When asked to identify their social class, 73% of Americans identify with the middle or working classes, according to a survey.
It is not as straightforward as taking out a calculator or perusing a pay stub to determine one’s economic class standing in the United States. Individuals’ economic strata and their perceptions of their standing among other Americans are influenced by a variety of factors. Continue reading to learn more about how Americans perceive themselves economically and the definition of the middle class, which is constantly evolving.
How Americans Classify Their Socioeconomic Status
According to a survey conducted by Gallup in April 2022, 73% of Americans identify with the middle or working class.
In addition, 14% of the population classifies themselves as upper-middle class and 2% as upper class. According to experts, when determining their social classes, individuals frequently consider factors such as education, location, and familial history. “It’s more of a feeling,” says Jeffery M. Jones, senior editor at Gallup, regarding the definition of the middle class. It is about economic security, being able to afford what you need and perhaps a little bit more. “Perhaps vacations, something extra-recreational, a third car, or money for extra-necessary expenses.”
Economic trends may influence how individuals perceive their class standings. Recent economic trends, such as high inflation rates, surges of employee layoffs, concerns of an impending recession, and other COVID-19-related ripple effects, have impacted the financial health of households and businesses.
According to a January 2023 Gallup poll, after a year with the highest inflation rates since 1982, declining stock market values, and consistently rising interest rates, fifty percent of Americans say they are “financially worse off” than the previous year. Only twice since Gallup’s introduction of the poll in 1976 have at least half of Americans reported being worse off, in 2008 and 2009.
In addition, according to a Gallup poll conducted in April 2023, 61% of Americans say that recent price increases have caused financial hardship for their households, up from 55% in November 2022. Time will reveal how the events of the past year have affected how Americans perceive their economic class rankings.
Trends in the Middle Class over the Past 50 Years
The majority of contemporary political discourse focuses on the difficulties confronting the middle class. Although household incomes have increased over the past 50 years or so, it took more than 15 years for them to recover from the 2001 recession and the Great Recession, according to Richard Fry, a senior researcher at the Pew Research Center.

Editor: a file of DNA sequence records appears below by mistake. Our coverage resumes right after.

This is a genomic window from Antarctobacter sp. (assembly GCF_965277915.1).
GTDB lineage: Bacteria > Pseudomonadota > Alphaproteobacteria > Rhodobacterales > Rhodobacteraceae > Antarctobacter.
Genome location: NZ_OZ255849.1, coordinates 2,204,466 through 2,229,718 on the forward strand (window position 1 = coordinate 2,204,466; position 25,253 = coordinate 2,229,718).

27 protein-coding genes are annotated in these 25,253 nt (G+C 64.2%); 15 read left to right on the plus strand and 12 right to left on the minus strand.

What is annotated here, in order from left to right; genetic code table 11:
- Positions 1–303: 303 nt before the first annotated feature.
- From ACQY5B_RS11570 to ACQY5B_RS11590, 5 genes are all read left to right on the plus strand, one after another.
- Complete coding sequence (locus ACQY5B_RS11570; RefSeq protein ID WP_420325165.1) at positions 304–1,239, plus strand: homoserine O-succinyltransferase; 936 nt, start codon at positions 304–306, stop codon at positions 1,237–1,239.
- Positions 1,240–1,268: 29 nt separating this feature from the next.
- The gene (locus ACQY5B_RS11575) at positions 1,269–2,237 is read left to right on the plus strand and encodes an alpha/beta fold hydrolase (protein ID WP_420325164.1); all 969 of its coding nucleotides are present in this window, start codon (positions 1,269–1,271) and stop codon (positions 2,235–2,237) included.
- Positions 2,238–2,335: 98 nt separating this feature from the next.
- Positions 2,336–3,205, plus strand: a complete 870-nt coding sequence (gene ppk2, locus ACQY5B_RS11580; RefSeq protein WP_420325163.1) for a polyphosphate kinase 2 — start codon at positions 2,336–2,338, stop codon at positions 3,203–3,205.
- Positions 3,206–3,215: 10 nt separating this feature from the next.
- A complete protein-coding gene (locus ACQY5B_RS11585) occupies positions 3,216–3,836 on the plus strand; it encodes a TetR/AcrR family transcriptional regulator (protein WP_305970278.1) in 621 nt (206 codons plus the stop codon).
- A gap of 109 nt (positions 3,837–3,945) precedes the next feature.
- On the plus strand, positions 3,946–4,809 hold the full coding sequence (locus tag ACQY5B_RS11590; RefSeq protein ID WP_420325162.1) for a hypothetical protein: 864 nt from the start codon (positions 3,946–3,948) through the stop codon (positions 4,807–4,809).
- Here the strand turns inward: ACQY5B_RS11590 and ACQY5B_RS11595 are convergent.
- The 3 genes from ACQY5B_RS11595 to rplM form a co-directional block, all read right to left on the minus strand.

“The 15-year period of stagnation was an unprecedented occurrence in the preceding half-century,” he says. According to Fry, modest income gains have likely contributed to frustration and downward mobility. And while the majority of American households are better off than they were fifty years ago, the benefits have not been distributed equally, he notes.
“Everyone is better off, but the wealthy are particularly better off,” he says.
Classification of the Middle-Class by Income
Some researchers classify individuals into economic divisions based on their revenues. Using this information, they classified earners as impoverished, lower-middle class, middle class, upper-middle class, and affluent. The income thresholds that divide these income ranges can vary from year to year and between methodologies, but here’s a notion of where they stand based on recent data.
The Pew Research Center defines middle-income Americans as having annual household incomes that are between two-thirds and twice the national median (adjusted for local cost of living and household size). According to the U.S. Bureau of Labor Statistics, the median weekly earnings for full-time American employees in the second quarter of 2023 were $1,100. This results in a median annual income of approximately $57,200.
According to the guidelines of the Pew Research Center (two-thirds to double the national media), middle-income Americans would have annual incomes between $38,133 and $114,400 in 2023, before adjusting for local cost of living and household size.
Am I a member of the middle class?
According to specialists, a person’s perception of their social class extends beyond what their W-2 form indicates they earn. You can determine where you fall based on your income, education, marital status, location, familial history, and many other factors. Nonetheless, finding the answer is more complicated than simply examining a number.
Also, where you belong within the American economic class system may fluctuate over the course of your lifetime or even from year to year. A law student, for instance, may earn a modest graduate student stipend of $20,000 per year, placing them in the lowest income bracket. Nevertheless, education and future earnings will likely propel their income and class standing to a higher level in the future.
Stephen Rose, a nonresident fellow at the Urban Institute and research professor at the George Washington Institute of Public Policy, explains, “People must realize that whatever is happening (with their class rank) today is part of a trajectory, part of their life.”
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Source: US News